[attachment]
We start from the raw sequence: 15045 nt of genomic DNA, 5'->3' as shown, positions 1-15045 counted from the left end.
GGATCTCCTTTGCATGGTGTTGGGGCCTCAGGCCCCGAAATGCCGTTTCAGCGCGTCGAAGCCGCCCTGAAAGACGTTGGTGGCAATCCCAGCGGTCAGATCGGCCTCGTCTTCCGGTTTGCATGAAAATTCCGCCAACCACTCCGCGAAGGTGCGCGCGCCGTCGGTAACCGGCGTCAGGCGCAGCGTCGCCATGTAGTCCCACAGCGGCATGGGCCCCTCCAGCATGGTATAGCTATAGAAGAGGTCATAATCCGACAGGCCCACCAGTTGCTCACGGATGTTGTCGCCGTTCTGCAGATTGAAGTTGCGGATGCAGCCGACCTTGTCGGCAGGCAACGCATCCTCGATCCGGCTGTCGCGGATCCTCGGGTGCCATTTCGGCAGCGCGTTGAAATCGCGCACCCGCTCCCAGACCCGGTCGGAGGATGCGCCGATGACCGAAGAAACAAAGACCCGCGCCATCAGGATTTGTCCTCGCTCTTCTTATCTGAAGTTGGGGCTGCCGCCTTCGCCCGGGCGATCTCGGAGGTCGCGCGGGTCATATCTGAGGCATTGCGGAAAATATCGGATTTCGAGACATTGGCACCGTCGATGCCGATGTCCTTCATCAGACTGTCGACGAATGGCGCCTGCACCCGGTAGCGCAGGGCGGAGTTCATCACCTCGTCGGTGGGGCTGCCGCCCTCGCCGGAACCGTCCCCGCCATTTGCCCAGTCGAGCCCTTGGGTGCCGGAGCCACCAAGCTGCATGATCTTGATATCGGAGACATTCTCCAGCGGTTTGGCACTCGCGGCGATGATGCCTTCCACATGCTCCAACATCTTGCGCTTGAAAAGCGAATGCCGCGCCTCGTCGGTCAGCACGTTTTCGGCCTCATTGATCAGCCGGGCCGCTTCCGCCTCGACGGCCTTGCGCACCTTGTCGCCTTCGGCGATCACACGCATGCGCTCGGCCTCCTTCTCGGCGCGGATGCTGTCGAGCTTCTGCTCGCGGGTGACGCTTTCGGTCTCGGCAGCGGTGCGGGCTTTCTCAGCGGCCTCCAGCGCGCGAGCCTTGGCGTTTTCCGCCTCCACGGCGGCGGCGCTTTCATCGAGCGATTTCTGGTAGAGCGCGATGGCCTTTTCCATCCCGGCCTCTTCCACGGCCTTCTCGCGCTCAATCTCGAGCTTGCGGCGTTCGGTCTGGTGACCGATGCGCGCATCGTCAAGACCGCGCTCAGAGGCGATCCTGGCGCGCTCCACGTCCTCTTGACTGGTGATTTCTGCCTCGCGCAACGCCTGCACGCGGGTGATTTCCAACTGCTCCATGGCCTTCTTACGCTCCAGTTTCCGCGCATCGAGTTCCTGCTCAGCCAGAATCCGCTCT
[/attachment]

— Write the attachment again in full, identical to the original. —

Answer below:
We start from the raw sequence: 15045 nt of genomic DNA, 5'->3' as shown, positions 1-15045 counted from the left end.
GGATCTCCTTTGCATGGTGTTGGGGCCTCAGGCCCCGAAATGCCGTTTCAGCGCGTCGAAGCCGCCCTGAAAGACGTTGGTGGCAATCCCAGCGGTCAGATCGGCCTCGTCTTCCGGTTTGCATGAAAATTCCGCCAACCACTCCGCGAAGGTGCGCGCGCCGTCGGTAACCGGCGTCAGGCGCAGCGTCGCCATGTAGTCCCACAGCGGCATGGGCCCCTCCAGCATGGTATAGCTATAGAAGAGGTCATAATCCGACAGGCCCACCAGTTGCTCACGGATGTTGTCGCCGTTCTGCAGATTGAAGTTGCGGATGCAGCCGACCTTGTCGGCAGGCAACGCATCCTCGATCCGGCTGTCGCGGATCCTCGGGTGCCATTTCGGCAGCGCGTTGAAATCGCGCACCCGCTCCCAGACCCGGTCGGAGGATGCGCCGATGACCGAAGAAACAAAGACCCGCGCCATCAGGATTTGTCCTCGCTCTTCTTATCTGAAGTTGGGGCTGCCGCCTTCGCCCGGGCGATCTCGGAGGTCGCGCGGGTCATATCTGAGGCATTGCGGAAAATATCGGATTTCGAGACATTGGCACCGTCGATGCCGATGTCCTTCATCAGACTGTCGACGAATGGCGCCTGCACCCGGTAGCGCAGGGCGGAGTTCATCACCTCGTCGGTGGGGCTGCCGCCCTCGCCGGAACCGTCCCCGCCATTTGCCCAGTCGAGCCCTTGGGTGCCGGAGCCACCAAGCTGCATGATCTTGATATCGGAGACATTCTCCAGCGGTTTGGCACTCGCGGCGATGATGCCTTCCACATGCTCCAACATCTTGCGCTTGAAAAGCGAATGCCGCGCCTCGTCGGTCAGCACGTTTTCGGCCTCATTGATCAGCCGGGCCGCTTCCGCCTCGACGGCCTTGCGCACCTTGTCGCCTTCGGCGATCACACGCATGCGCTCGGCCTCCTTCTCGGCGCGGATGCTGTCGAGCTTCTGCTCGCGGGTGACGCTTTCGGTCTCGGCAGCGGTGCGGGCTTTCTCAGCGGCCTCCAGCGCGCGAGCCTTGGCGTTTTCCGCCTCCACGGCGGCGGCGCTTTCATCGAGCGATTTCTGGTAGAGCGCGATGGCCTTTTCCATCCCGGCCTCTTCCACGGCCTTCTCGCGCTCAATCTCGAGCTTGCGGCGTTCGGTCTGGTGACCGATGCGCGCATCGTCAAGACCGCGCTCAGAGGCGATCCTGGCGCGCTCCACGTCCTCTTGACTGGTGATTTCTGCCTCGCGCAACGCCTGCACGCGGGTGATTTCCAACTGCTCCATGGCCTTCTTACGCTCCAGTTTCCGCGCATCGAGTTCCTGCTCAGCCAGAATCCGCTCT